DAVAO CITY (MindaNews/02 September) – Philippine Eagle Pamana would have survived if she was released deep in the forest of the 31,000-hectare Mt. Hamiguitan Range in Davao Oriental, an environment official said Wednesday.
In a press briefing at the Ritz Hotel Garden Oases, Department of Environment and Natural Resources (DENR) XI director Joselin Marcus Fragada said Pamana was released June 12 in an agricultural area of Sitio Tumalite, Barangay La Union in San Isidro town and not within the 6,834-hectare Mt. Hamiguitan Wildlife Sanctuary.
Fragada said that when they released two eagles in the past they did it in mountains that were far enough from the communities to ensure that the critically endangered birds were not harmed.
Last August 16, the Philippine Eagle Foundation (PEF) found the female eagle dead, less than a kilometer away from her release site. The monitoring team had noticed the eagle had not moved for six hours on August 10 based on the global positioning system device attached to it.
Pamana was rescued by a PEF team in 2012 at Gabunan Range in Iligan City with two gunshot wounds, one on her left wing and another on her left breast. Before her release back to the wild, she underwent rehabilitation in PEF’s center in Davao since April 2012.
Fragada said it’s possible that the intention of the shooter wasn’t to kill Pamana for sport. He said the bird could have been shot while perched on a tree or on the ground.
He said Pamana could have wound up in human settlements (and possibly preyed on farm animals) if she was not physically fit to actually fly to the heart of the forest: the wildlife sanctuary.
“We need to find that reason that’s why the investigation is taking long,” he said. “The community should be given a chance to explain the demise of the bird and be made to further understand the situation rather than pointing fingers.”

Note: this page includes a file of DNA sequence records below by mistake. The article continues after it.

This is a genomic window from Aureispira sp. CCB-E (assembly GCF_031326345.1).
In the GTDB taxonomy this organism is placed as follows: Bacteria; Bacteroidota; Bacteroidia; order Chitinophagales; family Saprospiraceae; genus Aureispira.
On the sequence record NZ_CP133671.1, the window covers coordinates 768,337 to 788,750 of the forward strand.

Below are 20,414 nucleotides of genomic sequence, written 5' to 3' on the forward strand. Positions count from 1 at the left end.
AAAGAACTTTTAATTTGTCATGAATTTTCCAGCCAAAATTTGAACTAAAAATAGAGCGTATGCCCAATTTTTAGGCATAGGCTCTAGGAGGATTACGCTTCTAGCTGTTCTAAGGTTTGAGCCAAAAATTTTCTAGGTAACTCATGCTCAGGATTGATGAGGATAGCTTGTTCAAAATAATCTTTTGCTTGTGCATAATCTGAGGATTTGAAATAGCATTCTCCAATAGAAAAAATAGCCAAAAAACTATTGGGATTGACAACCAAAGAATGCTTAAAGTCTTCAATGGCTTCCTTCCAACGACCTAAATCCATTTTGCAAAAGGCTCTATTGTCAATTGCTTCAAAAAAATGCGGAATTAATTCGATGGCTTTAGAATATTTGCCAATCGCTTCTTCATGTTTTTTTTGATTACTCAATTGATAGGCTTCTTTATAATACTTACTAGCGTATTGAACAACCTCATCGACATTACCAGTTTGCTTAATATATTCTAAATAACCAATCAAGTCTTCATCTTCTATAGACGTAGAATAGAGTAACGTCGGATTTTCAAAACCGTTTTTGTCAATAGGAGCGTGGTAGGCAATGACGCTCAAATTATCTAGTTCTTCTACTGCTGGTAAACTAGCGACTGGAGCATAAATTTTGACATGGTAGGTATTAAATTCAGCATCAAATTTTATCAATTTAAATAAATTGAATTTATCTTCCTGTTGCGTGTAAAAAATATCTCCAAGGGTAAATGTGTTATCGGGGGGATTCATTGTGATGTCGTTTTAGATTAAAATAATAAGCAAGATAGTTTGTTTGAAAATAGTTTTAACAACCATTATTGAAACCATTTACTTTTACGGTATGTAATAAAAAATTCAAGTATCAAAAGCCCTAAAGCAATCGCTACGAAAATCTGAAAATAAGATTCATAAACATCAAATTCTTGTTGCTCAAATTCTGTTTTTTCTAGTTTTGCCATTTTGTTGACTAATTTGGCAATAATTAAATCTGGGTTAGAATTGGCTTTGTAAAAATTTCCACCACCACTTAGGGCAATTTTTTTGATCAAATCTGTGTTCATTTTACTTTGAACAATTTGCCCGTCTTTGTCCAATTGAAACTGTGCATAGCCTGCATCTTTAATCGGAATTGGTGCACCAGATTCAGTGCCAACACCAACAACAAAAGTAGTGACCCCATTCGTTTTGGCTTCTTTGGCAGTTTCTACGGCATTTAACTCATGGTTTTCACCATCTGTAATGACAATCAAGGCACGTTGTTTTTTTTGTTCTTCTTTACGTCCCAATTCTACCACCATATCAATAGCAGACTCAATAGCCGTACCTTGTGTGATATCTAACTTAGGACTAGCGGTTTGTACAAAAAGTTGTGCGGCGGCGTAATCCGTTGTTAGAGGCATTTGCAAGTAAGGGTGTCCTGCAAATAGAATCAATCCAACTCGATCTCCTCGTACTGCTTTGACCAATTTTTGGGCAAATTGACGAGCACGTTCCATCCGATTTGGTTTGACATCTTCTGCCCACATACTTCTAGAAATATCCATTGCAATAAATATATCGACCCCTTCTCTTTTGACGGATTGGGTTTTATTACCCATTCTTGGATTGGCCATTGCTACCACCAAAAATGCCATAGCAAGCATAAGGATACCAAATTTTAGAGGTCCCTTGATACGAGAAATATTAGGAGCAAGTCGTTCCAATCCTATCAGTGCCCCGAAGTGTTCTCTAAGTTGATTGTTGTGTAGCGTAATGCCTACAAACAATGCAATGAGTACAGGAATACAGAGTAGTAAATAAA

Fragada and Ruel Colong, protected area superintendent of the wildlife sanctuary, also said that Pamana would have higher chances of survival if she was released inside the protected area.
Colong said that if Pamana had good flying ability, she would have flown to higher elevation instead of staying within the radius of the release site.
He said the artificial environment in which Pamana underwent rehabilitation was insufficient to equip her with hunting and other survival skills. He observed that during her release, the eagle was not able to ascend; instead the bird glided down and hit a temporary structure.
A medical assessment should have been done on the bird when that happened, he said.
Fragada concurred with Colong that the hunting capability of Pamana might have changed while she was being sheltered at the PEF for three years and that she might have gone to the communities to look for food.
Fragada claimed Mt. Hamiguitan Range was free of hunters and poachers.
Fragada said he doesn’t want to find fault over Pamana’s death, but cited there could be lapses in monitoring.
He said a multi-agency group comprised of DENR, PEF, the military and the local government unit could have done it better.
“We’d like to respect their (PEF) so-called expertise. We don’t want to overstep (on their work). Hindi na natin maibabalik ang buhay ni Pamana (We cannot bring Pamana back to life),” he said.
But the eagle’s death will help authorities set clearer guidelines on handling the release of endangered species and monitoring them, according to Fragada.”We want to take steps in the future in the future to prevent this from happening again.”
He added they have yet to arrive at conclusive findings what might have caused the killing of Pamana.
Colong added they are looking at four factors leading to the bird’s death – the release site, preparations including information drive, Pamana’s physical condition, effective conservation plan, and collaboration system between concerned parties